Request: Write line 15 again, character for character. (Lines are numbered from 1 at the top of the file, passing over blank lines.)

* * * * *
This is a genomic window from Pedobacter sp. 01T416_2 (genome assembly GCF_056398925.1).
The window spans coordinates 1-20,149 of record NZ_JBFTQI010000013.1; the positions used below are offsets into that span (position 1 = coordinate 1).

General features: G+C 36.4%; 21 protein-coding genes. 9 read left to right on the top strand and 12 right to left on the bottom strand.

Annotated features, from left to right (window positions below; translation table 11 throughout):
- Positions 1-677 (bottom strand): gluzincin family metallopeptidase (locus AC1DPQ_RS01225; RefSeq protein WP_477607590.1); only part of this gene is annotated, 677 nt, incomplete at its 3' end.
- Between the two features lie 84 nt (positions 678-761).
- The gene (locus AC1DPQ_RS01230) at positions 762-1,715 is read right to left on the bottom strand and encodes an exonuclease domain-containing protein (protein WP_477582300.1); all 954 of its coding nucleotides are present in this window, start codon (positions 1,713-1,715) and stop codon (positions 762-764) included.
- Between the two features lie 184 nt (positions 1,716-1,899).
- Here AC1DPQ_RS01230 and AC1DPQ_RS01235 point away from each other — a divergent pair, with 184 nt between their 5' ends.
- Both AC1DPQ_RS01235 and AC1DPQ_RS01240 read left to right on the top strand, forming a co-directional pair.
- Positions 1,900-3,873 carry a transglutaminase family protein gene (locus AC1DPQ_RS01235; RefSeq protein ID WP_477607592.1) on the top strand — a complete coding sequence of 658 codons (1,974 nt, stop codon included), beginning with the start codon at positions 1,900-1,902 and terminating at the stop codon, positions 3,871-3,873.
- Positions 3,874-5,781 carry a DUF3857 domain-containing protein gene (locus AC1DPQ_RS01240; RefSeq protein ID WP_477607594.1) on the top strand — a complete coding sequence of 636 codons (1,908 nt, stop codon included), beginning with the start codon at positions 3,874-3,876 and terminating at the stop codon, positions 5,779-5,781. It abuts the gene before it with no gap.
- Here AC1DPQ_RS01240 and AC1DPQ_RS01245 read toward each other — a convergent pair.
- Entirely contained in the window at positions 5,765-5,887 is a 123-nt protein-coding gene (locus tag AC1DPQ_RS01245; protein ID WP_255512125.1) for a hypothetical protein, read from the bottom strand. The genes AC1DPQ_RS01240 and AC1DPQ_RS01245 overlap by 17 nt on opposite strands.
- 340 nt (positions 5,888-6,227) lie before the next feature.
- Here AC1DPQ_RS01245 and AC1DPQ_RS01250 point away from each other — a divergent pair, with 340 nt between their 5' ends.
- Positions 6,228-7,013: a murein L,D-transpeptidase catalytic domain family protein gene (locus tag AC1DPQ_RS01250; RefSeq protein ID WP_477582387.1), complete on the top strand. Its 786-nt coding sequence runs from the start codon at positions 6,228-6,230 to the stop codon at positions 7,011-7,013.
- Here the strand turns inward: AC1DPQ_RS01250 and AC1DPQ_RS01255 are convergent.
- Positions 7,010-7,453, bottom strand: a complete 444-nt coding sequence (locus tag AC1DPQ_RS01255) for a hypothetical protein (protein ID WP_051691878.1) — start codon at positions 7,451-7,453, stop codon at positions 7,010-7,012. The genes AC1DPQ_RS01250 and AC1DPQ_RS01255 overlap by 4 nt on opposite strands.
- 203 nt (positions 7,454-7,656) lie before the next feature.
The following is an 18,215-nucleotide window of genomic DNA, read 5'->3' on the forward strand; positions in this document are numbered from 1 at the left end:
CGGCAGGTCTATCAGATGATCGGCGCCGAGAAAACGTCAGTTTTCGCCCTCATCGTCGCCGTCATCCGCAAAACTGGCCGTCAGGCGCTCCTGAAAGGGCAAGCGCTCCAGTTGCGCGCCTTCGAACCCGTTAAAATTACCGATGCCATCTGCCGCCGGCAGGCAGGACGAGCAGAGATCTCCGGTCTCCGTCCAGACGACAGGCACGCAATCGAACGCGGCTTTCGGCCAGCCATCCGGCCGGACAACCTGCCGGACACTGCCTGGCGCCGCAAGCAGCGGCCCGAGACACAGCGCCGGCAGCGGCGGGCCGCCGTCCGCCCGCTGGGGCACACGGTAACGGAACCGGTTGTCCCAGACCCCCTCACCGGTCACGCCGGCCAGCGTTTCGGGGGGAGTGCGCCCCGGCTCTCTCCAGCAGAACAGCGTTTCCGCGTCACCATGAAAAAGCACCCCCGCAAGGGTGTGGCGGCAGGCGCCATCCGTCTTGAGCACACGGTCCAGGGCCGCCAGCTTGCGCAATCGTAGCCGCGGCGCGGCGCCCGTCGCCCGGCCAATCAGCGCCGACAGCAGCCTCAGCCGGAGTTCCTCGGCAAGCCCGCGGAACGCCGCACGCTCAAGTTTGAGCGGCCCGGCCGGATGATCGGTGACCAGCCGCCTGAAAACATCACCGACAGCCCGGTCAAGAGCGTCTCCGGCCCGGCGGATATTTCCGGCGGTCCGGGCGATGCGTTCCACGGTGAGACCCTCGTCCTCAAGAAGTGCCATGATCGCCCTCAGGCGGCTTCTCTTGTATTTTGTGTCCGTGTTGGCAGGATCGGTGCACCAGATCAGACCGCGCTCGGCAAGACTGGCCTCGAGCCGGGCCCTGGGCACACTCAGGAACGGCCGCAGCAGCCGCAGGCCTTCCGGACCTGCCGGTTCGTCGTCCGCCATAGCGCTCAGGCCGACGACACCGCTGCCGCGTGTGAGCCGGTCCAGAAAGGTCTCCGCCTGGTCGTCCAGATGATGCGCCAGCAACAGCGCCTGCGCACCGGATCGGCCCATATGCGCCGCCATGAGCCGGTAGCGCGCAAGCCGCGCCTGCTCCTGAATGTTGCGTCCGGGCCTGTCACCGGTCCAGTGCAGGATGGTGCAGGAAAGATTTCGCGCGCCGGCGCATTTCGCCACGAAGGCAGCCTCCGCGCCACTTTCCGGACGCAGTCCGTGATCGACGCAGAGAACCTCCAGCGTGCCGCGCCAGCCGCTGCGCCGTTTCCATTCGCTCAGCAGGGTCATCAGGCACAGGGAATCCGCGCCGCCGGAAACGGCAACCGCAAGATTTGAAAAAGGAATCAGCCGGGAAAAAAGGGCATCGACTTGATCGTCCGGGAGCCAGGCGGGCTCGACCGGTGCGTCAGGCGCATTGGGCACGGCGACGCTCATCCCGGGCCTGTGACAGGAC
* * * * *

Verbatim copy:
- 340 nt (positions 5,888-6,227) lie before the next feature.